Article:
Possible impossibilities

Renowned American poet and editor William Cullen Bryant once wrote, "A sculptor wields the chisel, and the stricken marble grows to beauty."


Renowned American poet and editor William Cullen Bryant once wrote, "A sculptor wields the chisel, and the stricken marble grows to beauty."

Although Bryant's sentiments came in the mid-19th century, 150 years later, they apply directly to architecture in the modern Middle East.

In a region where extravagance is the currency of status and "bling-bling architecture" is actually a legitimate style, marble has long been the symbol of luxurious living. Unfortunately, however, there is a considerable contingent of architects and interior designers that don't share their clients' love of the material.

It cracks. It decays easily. It doesn't perform. It's too soft. It's always installed improperly. All of these are sentiments that were echoed throughout the industry as I researched this month's feature, Losing Your Marbles. But, despite all of these criticisms, marble continues to be specified in commercial and residential projects at ever-increasing rates.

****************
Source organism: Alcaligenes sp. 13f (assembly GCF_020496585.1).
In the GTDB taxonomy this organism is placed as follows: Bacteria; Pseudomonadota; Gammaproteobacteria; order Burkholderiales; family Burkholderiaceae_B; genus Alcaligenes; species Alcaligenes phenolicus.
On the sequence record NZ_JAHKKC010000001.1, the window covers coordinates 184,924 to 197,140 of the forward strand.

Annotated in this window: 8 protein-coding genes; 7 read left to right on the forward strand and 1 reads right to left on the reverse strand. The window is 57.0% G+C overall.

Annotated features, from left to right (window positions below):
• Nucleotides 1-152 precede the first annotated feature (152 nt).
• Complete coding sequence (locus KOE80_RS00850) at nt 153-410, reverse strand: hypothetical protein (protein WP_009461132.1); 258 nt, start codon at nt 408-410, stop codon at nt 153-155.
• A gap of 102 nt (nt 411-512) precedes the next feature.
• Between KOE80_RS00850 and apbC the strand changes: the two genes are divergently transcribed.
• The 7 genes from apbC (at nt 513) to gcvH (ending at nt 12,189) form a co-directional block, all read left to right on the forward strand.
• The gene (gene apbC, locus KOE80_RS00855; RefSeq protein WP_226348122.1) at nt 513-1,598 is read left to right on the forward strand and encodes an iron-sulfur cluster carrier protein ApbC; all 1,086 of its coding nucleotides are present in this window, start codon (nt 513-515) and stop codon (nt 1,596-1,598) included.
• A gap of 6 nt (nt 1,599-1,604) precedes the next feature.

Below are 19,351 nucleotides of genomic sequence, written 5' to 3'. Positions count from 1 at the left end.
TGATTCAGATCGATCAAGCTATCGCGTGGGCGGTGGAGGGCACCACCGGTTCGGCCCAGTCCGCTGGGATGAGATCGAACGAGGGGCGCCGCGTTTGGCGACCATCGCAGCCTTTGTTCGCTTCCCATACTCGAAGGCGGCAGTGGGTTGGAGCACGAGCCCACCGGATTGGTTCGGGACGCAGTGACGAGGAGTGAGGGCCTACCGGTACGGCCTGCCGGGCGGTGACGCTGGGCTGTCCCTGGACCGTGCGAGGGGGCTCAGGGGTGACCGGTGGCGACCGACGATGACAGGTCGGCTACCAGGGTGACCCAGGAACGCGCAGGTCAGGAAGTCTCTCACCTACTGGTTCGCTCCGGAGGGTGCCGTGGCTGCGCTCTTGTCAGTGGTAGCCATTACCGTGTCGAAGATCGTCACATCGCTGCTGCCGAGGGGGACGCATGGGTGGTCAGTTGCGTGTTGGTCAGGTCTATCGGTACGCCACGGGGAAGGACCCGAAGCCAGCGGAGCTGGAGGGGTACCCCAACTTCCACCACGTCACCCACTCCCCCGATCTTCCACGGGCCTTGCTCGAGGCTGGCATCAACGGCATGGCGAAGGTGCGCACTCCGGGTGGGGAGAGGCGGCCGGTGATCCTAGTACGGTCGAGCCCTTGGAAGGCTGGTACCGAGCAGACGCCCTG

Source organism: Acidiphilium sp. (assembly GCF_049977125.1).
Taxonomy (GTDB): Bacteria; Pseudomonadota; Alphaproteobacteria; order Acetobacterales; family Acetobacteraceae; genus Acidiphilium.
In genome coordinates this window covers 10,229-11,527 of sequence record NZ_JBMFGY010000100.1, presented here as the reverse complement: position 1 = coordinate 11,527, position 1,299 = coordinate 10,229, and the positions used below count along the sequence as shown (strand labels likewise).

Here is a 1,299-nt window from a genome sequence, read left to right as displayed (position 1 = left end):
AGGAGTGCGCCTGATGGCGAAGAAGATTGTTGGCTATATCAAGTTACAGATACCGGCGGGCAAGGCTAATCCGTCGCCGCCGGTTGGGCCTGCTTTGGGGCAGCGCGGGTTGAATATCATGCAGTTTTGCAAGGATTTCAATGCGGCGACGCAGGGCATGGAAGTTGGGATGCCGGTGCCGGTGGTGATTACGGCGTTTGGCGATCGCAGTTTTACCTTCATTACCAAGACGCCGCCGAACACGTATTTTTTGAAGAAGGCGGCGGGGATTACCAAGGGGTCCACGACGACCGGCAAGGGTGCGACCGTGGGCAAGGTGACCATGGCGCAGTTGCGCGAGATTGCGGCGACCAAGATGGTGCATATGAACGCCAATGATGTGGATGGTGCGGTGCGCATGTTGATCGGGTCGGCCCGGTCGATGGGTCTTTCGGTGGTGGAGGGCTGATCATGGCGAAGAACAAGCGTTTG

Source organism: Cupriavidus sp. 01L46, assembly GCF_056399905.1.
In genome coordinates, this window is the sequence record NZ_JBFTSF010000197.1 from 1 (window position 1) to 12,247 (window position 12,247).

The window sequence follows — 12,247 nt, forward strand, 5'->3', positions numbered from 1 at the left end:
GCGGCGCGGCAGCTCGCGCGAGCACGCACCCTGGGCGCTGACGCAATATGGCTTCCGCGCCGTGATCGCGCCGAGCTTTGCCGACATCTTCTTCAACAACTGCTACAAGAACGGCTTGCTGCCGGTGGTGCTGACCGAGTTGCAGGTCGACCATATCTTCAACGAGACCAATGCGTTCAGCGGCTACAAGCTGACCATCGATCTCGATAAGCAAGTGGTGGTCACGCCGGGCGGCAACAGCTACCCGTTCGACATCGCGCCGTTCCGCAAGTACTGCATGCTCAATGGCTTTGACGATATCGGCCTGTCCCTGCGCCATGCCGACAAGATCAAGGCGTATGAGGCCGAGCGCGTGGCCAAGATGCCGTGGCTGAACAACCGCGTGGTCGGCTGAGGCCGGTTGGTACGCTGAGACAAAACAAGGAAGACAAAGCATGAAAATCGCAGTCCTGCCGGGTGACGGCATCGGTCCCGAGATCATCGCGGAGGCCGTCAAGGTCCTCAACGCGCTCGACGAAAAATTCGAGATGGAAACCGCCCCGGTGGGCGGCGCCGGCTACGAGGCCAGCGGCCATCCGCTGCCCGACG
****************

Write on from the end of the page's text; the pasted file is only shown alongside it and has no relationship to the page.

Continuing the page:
Why? Because it's beautiful. Bryant was right and Middle Eastern clients are justified in choosing it. It is pretty. It is a gorgeous material that simply under-performs in regional applications. But, as is seen in other facets of life in the Middle East, that which is functional often gives way to that which is aesthetically pleasing.

That said, regional land developers are also wielding their proverbial chisels to sculpt reclaimed islands into myriad shapes and sizes, while awestruck onlookers and investors marvel at their ingenuity and empty their wallets to acquire pieces of them.

At the New York City launch of Dubai's Trump International Hotel & Tower on June 24th, it was revealed that the glazed diamond-shaped penthouses of the ultramodern rocket-like building will set new records for property value in Dubai.

"Nakheel is best known for creating larger than life developments...and Donald J. Trump is synonymous with luxury and glamour. Both are famous for making the impossible possible," said Sultan Ahmed bin Sulayem, executive chairman of Nakheel.

In perfect architectural tradition, it would seem that in Dubai, Trump Enterprises and Nakheel are wielding their chisels and the stricken marble will be equal parts beautiful, luxurious and costly.

Jeff Roberts is the editor of Middle East Architect.

RELATED LINK: Losing your marbles

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